Measurement of TF, TAT and MBP in CSF
Serial CSF samples were obtained from either continuous ventricular drainage (1 patient) or cisternal drainage (18). Samples were centrifuged at 1500g at 4°C. The supernatant was stored at −80°C until assayed.
CSF TF was measured according to a sensitive method described by Nakamura et al12 13 by use of murine anti-human TF monoclonal antibodies HTF-K14 and HTF-K180. Soluble TF and mTF were fractionated by phase separation with Triton X-114.12 13 The TAT concentration of each sample was measured with an enzyme-linked immunosorbent assay14 using the Enzygnost-TAT (Behring Werke). MBP in CSF was measured with a radioimmunoassay kit (Diagnostic Systems Laboratories).
CT Measurement of Cerebral Infarct Volume
Volumes of cerebral infarcts were calculated by CT, with a slice thickness of 5 mm. On serial slices in one direction, the low-density area due to cerebral infarction was outlined with the cursor, and the volume of cerebral infarction was calculated by integration of the cross-sectional surfaces of the outlined areas.
Findings were reported as mean±SD. For statistical analysis, we used Dunnett’s test14 and Wilcoxon’s U test. Relations among mTF, TAT, and MBP were evaluated with Pearson’s correlation coefficient. A value of P<.05 was accepted as statistically significant.
CSF mTF and TAT of Controls and SAH Patients
A statistically significant difference was evident between patients with SAH and not only control group 1 but also control group 2 in CSF mTF concentration between days 0 and 4 (Dunnett’s test; Table 1⇓). Levels of mTF from days 5 to 9 were similar to those in two controls (Table 1⇓).
During the interval from days 0 to 4 the CSF TAT value was greater in patients than in the two controls (Dunnett’s test) (Table 1⇑).
Correlation of CSF mTF and TAT With Clinical Severity on Admission
Concentrations of mTF from days 0 to 4 after SAH correlated with H-H grade. Although the data of the H-H 4 to 5 group showed the wide distribution, significant differences were noted in mTF between the H-H 1 to 2 and H-H 4 to 5 groups (Dunnett’s test) and between the H-H 3 and H-H 4 to 5 groups (Dunnett’s test; Table 2⇓). TAT for the same interval also correlated with H-H grade. Although the data of H-H 4 to 5 showed wide scatter, significant differences were noted in TAT between the H-H 1 to 2 and H-H 4 to 5 groups (Dunnett’s test; Table 2⇓) and between the H-H 3 and H-H 4 to 5 groups (Dunnett’s test; Table 2⇓). During the intervals from days 5 to 9 after ictus, no difference was detected in mTF and TAT levels among the three H-H groups (Table 2⇓).
Correlation of CSF mTF and TAT Concentrations With Degree of SAH on Admission CT
A correlation was found between mTF and Fisher grade for the interval of days 0 to 4 after SAH. Although Fisher group 4 showed wide scatter of data, significant differences in mTF were found between Fisher group 1 to 2 and Fisher group 4 (Dunnett’s test) and between Fisher groups 3 and 4 (Dunnett’s test; Table 2⇑). TAT for the same interval also correlated with Fisher grade. Although the data of the Fisher 4 group showed wide scatter, significant differences in TAT concentration existed between Fisher group 1 to 2 and Fisher group 4 (Dunnett’s test) and between Fisher groups 3 and 4 (Dunnett’s test; Table 2⇑). For the interval of days 5 to 9 after SAH, no difference was detected in mTF and TAT levels among the three Fisher groups (Table 2⇑).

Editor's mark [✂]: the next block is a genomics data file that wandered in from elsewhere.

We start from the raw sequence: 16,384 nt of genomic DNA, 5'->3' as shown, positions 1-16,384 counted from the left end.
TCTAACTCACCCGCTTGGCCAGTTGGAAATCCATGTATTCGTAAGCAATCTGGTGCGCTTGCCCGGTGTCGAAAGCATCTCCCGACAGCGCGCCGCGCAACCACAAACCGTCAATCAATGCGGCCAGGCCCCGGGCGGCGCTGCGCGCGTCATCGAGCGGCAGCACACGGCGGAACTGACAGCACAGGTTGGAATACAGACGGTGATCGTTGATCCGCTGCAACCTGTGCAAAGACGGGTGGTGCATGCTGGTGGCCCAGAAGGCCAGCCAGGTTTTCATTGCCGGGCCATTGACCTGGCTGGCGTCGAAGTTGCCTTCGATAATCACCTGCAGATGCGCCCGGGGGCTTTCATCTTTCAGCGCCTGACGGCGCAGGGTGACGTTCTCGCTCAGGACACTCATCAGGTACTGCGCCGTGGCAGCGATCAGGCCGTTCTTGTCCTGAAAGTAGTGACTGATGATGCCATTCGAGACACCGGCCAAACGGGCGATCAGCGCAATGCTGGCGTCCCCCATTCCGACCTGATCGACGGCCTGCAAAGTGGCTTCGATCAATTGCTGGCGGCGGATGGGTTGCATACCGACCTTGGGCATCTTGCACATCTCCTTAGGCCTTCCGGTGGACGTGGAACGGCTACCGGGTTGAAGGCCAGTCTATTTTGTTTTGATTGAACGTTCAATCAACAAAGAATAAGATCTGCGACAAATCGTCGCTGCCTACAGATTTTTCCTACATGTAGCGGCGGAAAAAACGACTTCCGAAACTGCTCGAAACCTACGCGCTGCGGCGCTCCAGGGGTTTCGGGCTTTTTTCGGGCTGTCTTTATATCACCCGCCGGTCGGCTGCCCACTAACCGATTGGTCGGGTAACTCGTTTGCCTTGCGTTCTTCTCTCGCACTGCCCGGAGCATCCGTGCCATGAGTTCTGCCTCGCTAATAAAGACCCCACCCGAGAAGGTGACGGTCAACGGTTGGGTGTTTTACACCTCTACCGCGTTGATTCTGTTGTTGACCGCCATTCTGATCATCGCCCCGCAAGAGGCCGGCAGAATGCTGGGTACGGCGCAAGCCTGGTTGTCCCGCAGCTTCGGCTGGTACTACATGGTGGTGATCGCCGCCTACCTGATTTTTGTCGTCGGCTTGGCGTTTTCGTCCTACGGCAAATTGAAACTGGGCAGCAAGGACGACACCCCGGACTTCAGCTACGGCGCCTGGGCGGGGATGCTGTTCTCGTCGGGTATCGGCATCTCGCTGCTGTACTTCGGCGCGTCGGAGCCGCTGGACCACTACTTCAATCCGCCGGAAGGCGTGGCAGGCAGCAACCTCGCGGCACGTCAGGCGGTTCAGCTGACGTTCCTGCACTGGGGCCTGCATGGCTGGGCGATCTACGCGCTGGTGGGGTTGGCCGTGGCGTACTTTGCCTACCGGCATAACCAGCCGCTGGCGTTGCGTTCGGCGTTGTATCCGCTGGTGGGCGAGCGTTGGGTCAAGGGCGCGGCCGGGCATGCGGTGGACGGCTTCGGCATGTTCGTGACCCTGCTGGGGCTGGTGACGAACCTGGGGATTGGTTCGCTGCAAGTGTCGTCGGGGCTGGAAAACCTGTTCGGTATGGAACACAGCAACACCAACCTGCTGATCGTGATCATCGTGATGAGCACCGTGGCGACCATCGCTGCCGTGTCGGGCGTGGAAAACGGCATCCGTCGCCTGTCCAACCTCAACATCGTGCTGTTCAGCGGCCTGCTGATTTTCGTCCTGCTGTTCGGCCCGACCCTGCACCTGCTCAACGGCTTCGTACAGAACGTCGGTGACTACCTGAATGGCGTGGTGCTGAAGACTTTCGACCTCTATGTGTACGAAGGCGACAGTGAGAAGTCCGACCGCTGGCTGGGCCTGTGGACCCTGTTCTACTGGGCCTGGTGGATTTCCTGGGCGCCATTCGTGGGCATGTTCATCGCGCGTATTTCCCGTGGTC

Correlation of CSF mTF and TAT Concentrations With Cerebral Infarction Due to Cerebral Vasospasm
Statistically significant differences were found in mTF and TAT levels for the interval of days 0 to 4 between the cerebral infarction and noninfarction groups (Wilcoxon’s U test; Table 2⇑). For days 5 to 9, a significant difference in mTF was evident between the two groups (Wilcoxon’s U test; Table 2⇑), whereas no significant difference in TAT existed between the two groups (Table 2⇑). Furthermore, significant differences were detected in the noninfarction group between intervals of days 0 to 4 and 5 to 9 (Wilcoxon’s U test; Table 2⇑). However, no significant changes in mTF occurred over time in the cerebral infarction group (Table 2⇑). Although mTF decreased with time in the non–cerebral infarction group, high levels of mTF persisted in the cerebral infarction group. There was a significant decrease in TAT with time in both the cerebral infarction and noninfarction groups (Wilcoxon’s U test; Table 2⇑).
Correlation of CSF mTF and TAT Concentrations With Outcome
Concentrations of mTF for days 0 to 4 after SAH correlated with Glasgow Outcome Scale. Significant differences in mTF concentration existed between the good GR group (n=6) and a combined group (SD/VS/D; n=8), including SD (n=1), VS (n=1), and D (n=6) (Dunnett’s test), and between the MD (n=4) and SD/VS/D groups (Dunnett’s test; Table 2⇑). Although the SD/VS/D group appeared to show larger values of TAT, no statistically significant differences were detected among the three groups (Table 2⇑). On the other hand, for the days 5 to 9 interval, concentration of mTF correlated with outcome comparing the GR and SD/VS/D groups (Dunnett’s test), whereas no significant correlation was detected between TAT and outcome (Table 2⇑).
Correlation Among CSF mTF, TAT and MBP Concentrations
For the interval days 0 to 4 after SAH, the correlations between mTF and TAT, between mTF and MBP, and between TAT and MBP were statistically significant (Table 3⇓). For days 5 to 9, significant correlation was observed only between mTF and MBP (Table 3⇓).
When patients were divided into two groups according to CSF MBP values, the mTF concentrations for days 0 to 4 were 1240±810 pg/mL (n=6) in the group >100 ng/mL and 281±171 pg/mL (n=12) in the group <100 ng/mL. TAT concentrations for days 0 to 4 were 3960±3660 (n=6) in the group >100 ng/mL and 1190±871 ng/mL (n=12) in the group <100 ng/mL. Statistically significant differences were found in mTF and TAT levels between the two groups (P<.05 and P<.05 by Wilcoxon’s U test). For days 5 to 9, mTF values were 676±167 pg/mL (n=3) in the group >100 ng/mL and 107±66.8 pg/mL (n=16) in the group <100 ng/mL, with TAT concentrations for days 5 to 9 at 408±245 ng/mL (n=3) in the group >100 ng/mL and 299±259 ng/mL (n=16) in the group <100 ng/mL. A significant difference in mTF, then, was evident between the two groups (P<.01, Wilcoxon’s U test), whereas no significant difference in TAT existed between the two groups.